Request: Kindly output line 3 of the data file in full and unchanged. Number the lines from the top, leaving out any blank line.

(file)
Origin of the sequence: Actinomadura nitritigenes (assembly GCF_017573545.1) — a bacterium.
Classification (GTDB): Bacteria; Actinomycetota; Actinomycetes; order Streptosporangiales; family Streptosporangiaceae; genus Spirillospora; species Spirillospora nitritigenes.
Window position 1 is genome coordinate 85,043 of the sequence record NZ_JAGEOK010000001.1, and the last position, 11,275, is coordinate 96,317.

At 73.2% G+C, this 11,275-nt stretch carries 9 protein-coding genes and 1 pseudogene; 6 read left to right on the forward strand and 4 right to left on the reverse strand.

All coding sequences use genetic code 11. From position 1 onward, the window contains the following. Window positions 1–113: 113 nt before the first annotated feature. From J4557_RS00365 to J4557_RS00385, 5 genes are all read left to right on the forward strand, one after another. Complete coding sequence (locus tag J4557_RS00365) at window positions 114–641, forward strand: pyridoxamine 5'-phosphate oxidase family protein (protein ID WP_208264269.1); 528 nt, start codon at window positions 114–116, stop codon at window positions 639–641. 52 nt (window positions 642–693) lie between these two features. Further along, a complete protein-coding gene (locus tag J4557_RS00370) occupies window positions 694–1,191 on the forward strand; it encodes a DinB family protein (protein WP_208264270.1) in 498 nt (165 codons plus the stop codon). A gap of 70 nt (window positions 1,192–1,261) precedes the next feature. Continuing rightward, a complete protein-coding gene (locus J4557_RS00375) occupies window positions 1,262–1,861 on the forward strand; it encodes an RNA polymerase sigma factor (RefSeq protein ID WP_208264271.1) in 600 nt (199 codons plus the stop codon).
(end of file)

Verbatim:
Window position 1 is genome coordinate 85,043 of the sequence record NZ_JAGEOK010000001.1, and the last position, 11,275, is coordinate 96,317.